Salt of the Earth holds on to its rustic roots
The small farming community of Fennville was not known for fine cuisine until the Journeyman Café opened in late 2003. Dan and I made the hour-long trek from Grand Rapids on several occasions to enjoy the cutting-edge American food served in a relaxed, minimalist atmosphere. We were crushed when the Journeyman closed in 2008. I was cautiously optimistic when Salt of the Earth opened in the former Journeyman space. Could Fennville pull off another restaurant worthy of a road trip?
Salt of the Earth, a self-described “Rustic American Eatery & Bakery,” is open seven days a week and ambitiously offers café fare, brunch, lunch and dinner. The two times Dan and I visited, we waited at the bar for about half an hour and enjoyed a glass of wine. The restaurant accepts reservations for parties of six or more. If you have fewer than six in your party, expect to wait on weekends during the busy summer months.
The dinner menu consists of sharing plates, salads, sandwiches, pasta, wood-fired pizzas and entrees. Salt of the Earth also offers a “Fresh Board” with seasonal specials that showcase local growers and producers. While the pizzas look absolutely delicious, there’s a lot of good pizza in the world, so we focused our efforts on the rest of the menu.
For shared plates, we tried the brick oven spinach & cheese gratin ($8). I love spinach, but I was reluctant to order the gratin because it calls to mind that green-flecked white goop that is commonly found on bar and restaurant menus. Nevertheless, we ordered the gratin upon the recommendation of our server. It was outstanding! The dish included fresh wilted spinach, a restrained amount of béchamel sauce seasoned with a hint of nutmeg and was finished off with some parmesan cheese. We also tried the pan seared walleye ($9.50), which was good, but not remarkable.
We both ordered the farmer’s greens, which were served to the table family-style. The salad was a generous serving of fresh greens and fixings with a tasty balsamic parmesan dressing. The salad was served with a selection of house-made artisan breads. My personal favorite is the “Seedy Salty.” On our second visit, I tried the raw tomato soup from the Fresh Board. It was bright and very tangy from the addition of vinegar, but maybe a little too much.
The seafood entrees include bone-in roasted salmon ($19.75) and a whole oven roasted trout ($23). Dan tried the roasted trout, which he found to be simply, but expertly prepared with arugula, lemon, chive and salsa verde. We also liked the bone-in chicken special, which was marinated in buttermilk and fried, and then served over a slice of moist cornbread ($16.75). The entrees also include plenty of meaty dishes, including the braised pork shoulder ($19), char grilled ribeye ($24) and grilled hanger steak served with oven roasted shallot, brown butter and potato puree ($19).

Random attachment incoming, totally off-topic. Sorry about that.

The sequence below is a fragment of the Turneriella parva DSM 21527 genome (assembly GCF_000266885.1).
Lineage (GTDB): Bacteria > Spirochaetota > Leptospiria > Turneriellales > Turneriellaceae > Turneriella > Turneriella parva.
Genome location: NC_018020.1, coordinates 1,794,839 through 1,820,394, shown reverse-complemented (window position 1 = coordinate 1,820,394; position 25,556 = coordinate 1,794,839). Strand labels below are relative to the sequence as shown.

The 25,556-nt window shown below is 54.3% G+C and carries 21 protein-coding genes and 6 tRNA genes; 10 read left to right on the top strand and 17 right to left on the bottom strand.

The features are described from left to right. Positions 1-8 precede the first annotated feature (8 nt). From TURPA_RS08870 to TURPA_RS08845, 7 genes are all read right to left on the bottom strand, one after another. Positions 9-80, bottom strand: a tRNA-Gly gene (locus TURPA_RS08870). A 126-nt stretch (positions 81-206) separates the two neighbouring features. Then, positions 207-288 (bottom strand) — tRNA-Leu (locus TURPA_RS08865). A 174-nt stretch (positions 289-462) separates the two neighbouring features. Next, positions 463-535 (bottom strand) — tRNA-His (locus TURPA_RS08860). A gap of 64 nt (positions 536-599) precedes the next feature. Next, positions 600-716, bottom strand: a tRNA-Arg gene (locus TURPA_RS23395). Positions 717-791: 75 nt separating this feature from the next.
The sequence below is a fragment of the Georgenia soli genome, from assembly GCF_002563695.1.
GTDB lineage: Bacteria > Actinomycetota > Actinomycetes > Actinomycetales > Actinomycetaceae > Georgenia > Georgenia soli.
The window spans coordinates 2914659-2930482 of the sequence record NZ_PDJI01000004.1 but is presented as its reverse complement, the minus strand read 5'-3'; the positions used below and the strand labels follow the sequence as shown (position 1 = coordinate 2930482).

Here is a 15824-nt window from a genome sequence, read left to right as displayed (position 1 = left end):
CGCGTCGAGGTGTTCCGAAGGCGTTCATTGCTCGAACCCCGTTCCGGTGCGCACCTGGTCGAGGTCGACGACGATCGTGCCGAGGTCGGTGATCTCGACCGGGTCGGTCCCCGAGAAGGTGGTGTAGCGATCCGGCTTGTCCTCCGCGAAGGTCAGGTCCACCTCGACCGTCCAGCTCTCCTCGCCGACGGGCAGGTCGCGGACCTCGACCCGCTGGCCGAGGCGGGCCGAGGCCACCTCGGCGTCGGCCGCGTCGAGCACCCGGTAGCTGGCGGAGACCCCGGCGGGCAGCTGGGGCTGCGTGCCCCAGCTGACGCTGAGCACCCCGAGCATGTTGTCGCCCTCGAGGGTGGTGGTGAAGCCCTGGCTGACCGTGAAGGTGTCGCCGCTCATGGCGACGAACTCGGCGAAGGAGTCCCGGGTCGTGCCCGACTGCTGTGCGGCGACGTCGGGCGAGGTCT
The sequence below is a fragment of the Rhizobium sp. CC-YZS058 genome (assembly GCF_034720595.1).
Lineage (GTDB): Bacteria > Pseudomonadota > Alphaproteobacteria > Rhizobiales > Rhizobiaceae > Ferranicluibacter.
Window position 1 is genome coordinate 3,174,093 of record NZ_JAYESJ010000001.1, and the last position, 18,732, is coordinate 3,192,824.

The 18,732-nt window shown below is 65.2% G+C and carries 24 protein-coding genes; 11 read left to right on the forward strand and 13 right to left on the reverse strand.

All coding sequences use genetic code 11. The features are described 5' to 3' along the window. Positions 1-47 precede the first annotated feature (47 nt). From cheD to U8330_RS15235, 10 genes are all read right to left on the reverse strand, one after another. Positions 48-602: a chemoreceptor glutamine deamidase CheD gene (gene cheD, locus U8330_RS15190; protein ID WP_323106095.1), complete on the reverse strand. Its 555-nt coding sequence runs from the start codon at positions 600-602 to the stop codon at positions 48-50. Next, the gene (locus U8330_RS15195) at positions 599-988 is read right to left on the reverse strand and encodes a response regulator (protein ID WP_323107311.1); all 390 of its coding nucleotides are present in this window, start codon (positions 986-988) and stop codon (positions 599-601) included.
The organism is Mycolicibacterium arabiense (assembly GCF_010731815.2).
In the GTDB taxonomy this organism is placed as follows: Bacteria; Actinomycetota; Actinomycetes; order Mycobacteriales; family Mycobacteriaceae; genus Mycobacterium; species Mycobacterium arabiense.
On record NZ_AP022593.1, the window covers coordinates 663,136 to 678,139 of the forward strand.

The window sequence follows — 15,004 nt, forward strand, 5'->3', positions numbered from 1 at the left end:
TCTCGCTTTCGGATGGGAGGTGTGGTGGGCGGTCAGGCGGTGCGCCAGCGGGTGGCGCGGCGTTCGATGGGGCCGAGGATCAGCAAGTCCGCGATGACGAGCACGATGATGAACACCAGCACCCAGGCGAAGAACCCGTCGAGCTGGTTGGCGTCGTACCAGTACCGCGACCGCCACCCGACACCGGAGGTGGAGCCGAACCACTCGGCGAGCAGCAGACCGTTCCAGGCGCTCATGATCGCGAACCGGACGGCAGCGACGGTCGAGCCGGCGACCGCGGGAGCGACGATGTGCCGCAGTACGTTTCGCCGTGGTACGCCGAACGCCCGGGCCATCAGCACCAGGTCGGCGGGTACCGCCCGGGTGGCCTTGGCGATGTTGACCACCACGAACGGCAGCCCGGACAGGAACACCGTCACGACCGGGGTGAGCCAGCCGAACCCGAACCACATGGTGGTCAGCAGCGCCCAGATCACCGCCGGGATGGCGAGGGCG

The entrees are served with a choice of a side. You also can order them a la carte ($4.75). You don’t expect for the side to be the highlight of the meal, but it was. For both dinners, Dan and I shared a side of the brussel sprouts. Forget everything you’ve ever thought about a brussel sprout because these are not your typical sprouts. The cooking method, which appears to involve high heat and lots of balsamic vinegar and oil, creates some truly magical sprouts! Next time, I’m getting my own order.
For dessert, we shared the Wood Fire Toasted S’more ($5). This s’more on steroids includes a home-made marshmallow, graham cracker crumbs, milk chocolate pudding and salted caramel. I usually don’t go for the super sweet desserts, but I have to admit it was good. The dessert menu also includes the S.W. Michigan Milkshake ($5) and a seasonal fruit crisp ($6).
As an added bonus, Salt of the Earth presents free live music on Friday and Sunday nights. The music starts at 9 p.m. on Friday and 7 p.m. on Sunday. We were fortunate to have a table close to the stage for a Friday night performance of folk duo Red Tail Ring. You can check the calendar on the restaurant website to see who is playing. The small stage is on the bar side of the restaurant. The music can be heard throughout the restaurant, but if you want to see the band, ask for a table on the bar side.
The verdict? Salt of the Earth offers fresh, affordable, crowd-pleasing American fare. It’s worthy of a road trip, especially on a Friday or Sunday night when you can enjoy the live entertainment.Salt of the Earth ( Rating: out of 5 )
Where: East Main Street, Fennville
Hours: 7 a.m. to close everyday; brunch 11 a.m. to 2 p.m. on weekends; lunch 11 a.m. to 2 p.m. on weekdays; dinner 5 p.m. to 9 p.m. Sunday through Thursday, 5 p.m. to 10 p.m. Friday and Saturday.
Ambiance: Rustic American Bistro
How much will it cost you: Dinner entrees and pizzas run from $13.00 to $19.50; most of the lunch and brunch entrees are in the $8.00 to $12.00 range.
Credit cards: All major
Reservations: Only for parties of six or more
Wireless Internet: Yes
Contact: (269) 561-SALT